- The local CIC office makes the final decision regarding whether or not the file will be transferred.
- The local office will transfer the file to the new office within six weeks of notification of change of address. If the office is not able to make the transfer within this time for reasons other than waiting on fingerprint results or because the file is with a citizenship judge, the office will make a note in GCMS so that the Call Centre can answer any inquiries. If there is no indication in GCMS that the file was transferred or if there is no case note in GCMS within six weeks, the Call Centre will make a referral to the local office. If a client inquires about a file transfer before the six week period, the Call Centre will advise the client to call back after the six week period for an update, if necessary.
- Transfers should not occur within the Greater Toronto Area, except in exceptional cases.
File transfers should be processed by the location of the physical file. It is the responsibility of the Call Centre to determine if the file is at CPC-S or at a local office and contact the appropriate office to notify them that a file transfer may be necessary.
Currently a change of address can be made through Online Services on the CIC Web site through e-Client Application Status (e-CAS).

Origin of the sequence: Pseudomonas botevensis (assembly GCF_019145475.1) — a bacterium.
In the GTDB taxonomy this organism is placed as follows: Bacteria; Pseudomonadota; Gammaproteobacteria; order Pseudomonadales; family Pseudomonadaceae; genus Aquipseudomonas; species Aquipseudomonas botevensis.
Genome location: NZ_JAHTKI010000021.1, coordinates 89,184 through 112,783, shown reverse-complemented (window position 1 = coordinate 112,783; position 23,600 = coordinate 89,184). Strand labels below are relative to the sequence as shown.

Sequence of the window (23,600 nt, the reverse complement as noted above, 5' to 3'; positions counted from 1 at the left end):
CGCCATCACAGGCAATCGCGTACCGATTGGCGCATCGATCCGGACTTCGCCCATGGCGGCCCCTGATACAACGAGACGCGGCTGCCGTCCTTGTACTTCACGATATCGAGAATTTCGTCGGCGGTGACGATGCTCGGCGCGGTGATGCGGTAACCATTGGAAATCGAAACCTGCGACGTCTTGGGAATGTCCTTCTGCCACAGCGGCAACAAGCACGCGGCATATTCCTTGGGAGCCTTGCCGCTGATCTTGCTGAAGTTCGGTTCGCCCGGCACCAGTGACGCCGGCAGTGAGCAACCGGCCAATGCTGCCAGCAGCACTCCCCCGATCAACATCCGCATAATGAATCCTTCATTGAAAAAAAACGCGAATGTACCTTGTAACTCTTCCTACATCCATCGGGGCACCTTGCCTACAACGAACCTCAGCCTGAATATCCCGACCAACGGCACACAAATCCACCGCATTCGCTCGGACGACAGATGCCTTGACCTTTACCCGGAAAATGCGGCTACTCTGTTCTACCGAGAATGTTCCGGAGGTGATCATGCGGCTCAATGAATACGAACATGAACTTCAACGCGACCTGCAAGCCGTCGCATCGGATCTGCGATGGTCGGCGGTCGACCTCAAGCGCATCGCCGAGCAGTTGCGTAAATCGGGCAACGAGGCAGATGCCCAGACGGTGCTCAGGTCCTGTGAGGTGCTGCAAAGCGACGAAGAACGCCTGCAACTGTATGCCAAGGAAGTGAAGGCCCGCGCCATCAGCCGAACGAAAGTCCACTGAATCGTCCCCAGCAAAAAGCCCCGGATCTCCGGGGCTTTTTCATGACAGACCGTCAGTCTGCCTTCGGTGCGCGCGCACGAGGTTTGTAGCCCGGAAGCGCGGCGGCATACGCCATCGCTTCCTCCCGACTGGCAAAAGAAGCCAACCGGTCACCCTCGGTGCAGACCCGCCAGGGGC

On-line changes of address are updated in GCMS by an agent at CPC-S. Agents will use a postal code list to determine if a file transfer may be needed. CPC-S will notify the local office holding the file that a file transfer may be necessary.
Once a local office is notified of a file transfer it is their responsibility to follow up with the client if necessary. If the official believes the request may not be legitimate, they are encouraged to request additional documentation to confirm the address change such as a driver’s license, lease, etc.
The following points should be kept in mind when considering requests for file transfers:
- Transfer requests should be the result of a change of address or a change in circumstances (working during the week or attending school in another city).
- The determining factor for a transfer is to make it more convenient for the client to attend appointments at a local office.
- The purpose of the transfer is not to give the client a material advantage such as quicker processing times or a perceived leniency in decision-making.
- Transfers should occur only when this does not impede an investigation into that client’s circumstances (e.g., residence cases, immigration or RCMP investigations).
- Transfers should not occur when the client is before a judge or has already been called to appear at an event (examination, hearing or ceremony) and the notice has already been mailed. The file transfer should occur after the appearance date.
- Use discretion. In general, ensure that nothing is pending before transferring the file. For example, if the client has passed the citizenship test, ensure that the decision is made and the results entered into GCMS before transferring the file. If fingerprints have been sent to the RCMP, await results from the RCMP before transferring the file.
Security is an important factor when transmitting classified mail. Files should not be transferred by regular mail. It is CIC policy that restricted and confidential mail transmitted from city to city within Canada must be sent by secure mail, for example by registered mail or priority post.
For more information on transmitting classified mail see: Transport and transmittal of sensitive information and assets.
- Date Modified: